Town Square

Post a New Topic

Common Ground Garden Releases Curriculum

Original post made by Emily Danko, another community, on Mar 2, 2017

Common Ground Garden in Palo Alto California, a project of the non-profit Ecology Action, is excited to announce the development and release of our middle school garden curriculum, titled “Edible Education.” Our lesson plans were created by Mia Sasaki and Kathryn Rutti. They aim to introduce children to the principals of the GROW BIOINTENSIVE sustainable farming method while engaging them in California science and Common Core standards. The curriculum takes students through a variety of garden activities, including planting, soil cultivation, digging, composting, harvesting, and investigating compost material decomposition and transformation, plus soil health. While written specifically for 6th graders, the lessons are applicable to children of varying ages. The curriculum was also created with the ability to parallel and integrate into a pre-existing school units, making it adaptable to nearly all middle school classrooms. By the end of 2017, this curriculum will be available in Spanish as well as in English, increasing its usefulness and accessibility to include all Spanish-speaking schools. The hands-on garden lesson plans can be accessed online, at Web Link.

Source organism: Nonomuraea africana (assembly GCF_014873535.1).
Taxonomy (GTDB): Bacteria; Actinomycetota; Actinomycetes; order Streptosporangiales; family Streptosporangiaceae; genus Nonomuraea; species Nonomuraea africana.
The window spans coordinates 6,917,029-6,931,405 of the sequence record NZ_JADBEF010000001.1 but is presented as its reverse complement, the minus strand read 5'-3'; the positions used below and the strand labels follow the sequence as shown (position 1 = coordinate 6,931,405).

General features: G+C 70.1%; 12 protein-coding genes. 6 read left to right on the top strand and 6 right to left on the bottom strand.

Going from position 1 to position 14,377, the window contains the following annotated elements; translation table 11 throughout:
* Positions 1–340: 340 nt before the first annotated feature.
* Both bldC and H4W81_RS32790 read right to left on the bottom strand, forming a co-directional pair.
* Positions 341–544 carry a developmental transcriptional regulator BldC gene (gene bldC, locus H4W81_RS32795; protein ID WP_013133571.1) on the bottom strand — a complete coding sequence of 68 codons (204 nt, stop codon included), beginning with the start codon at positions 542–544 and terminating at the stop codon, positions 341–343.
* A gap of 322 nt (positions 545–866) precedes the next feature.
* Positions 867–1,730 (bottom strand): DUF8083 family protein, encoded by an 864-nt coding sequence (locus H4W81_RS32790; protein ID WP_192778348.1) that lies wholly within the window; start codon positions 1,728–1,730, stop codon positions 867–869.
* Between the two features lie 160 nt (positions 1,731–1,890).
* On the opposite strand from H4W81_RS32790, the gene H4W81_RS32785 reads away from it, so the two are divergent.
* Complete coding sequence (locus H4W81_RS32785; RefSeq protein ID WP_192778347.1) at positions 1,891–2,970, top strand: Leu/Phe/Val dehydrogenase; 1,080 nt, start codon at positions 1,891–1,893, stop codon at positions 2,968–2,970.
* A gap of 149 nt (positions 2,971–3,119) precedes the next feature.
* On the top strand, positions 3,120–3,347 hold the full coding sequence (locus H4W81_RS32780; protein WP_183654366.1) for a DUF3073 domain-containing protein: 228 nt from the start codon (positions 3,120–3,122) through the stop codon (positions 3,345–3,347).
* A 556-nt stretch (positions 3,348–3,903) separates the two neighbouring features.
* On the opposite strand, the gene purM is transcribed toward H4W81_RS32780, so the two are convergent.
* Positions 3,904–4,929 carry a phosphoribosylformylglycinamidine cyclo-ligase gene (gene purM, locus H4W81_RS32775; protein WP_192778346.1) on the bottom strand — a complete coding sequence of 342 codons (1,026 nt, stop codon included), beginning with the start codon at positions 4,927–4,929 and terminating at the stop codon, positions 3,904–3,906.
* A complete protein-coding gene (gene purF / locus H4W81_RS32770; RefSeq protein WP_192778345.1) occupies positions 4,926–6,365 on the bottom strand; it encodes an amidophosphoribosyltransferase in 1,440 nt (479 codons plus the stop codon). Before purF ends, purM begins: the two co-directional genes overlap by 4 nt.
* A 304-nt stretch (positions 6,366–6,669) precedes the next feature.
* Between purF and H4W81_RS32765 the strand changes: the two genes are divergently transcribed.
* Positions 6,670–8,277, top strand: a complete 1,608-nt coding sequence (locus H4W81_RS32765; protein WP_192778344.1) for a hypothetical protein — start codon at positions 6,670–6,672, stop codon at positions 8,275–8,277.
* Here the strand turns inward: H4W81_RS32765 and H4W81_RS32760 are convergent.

Don't miss out on the discussion!
Sign up to be notified of new comments on this topic.


Post a comment

Sorry, but further commenting on this topic has been closed.

Get the most important local news stories sent straight to your inbox daily.

Biden wins -- but by a smaller margin -- Is this a better way to do it?
By Diana Diamond | 14 comments | 2,062 views

How to Buy a Used EV
By Sherry Listgarten | 1 comment | 1,872 views

Premarital and Couples: Giving Thanks
By Chandrama Anderson | 1 comment | 1,404 views


Support local families in need

Your contribution to the Holiday Fund will go directly to nonprofits supporting local families and children in need. Last year, Voice readers and the Wakerly, Packard and Hewlett foundations contributed a total of $72,000.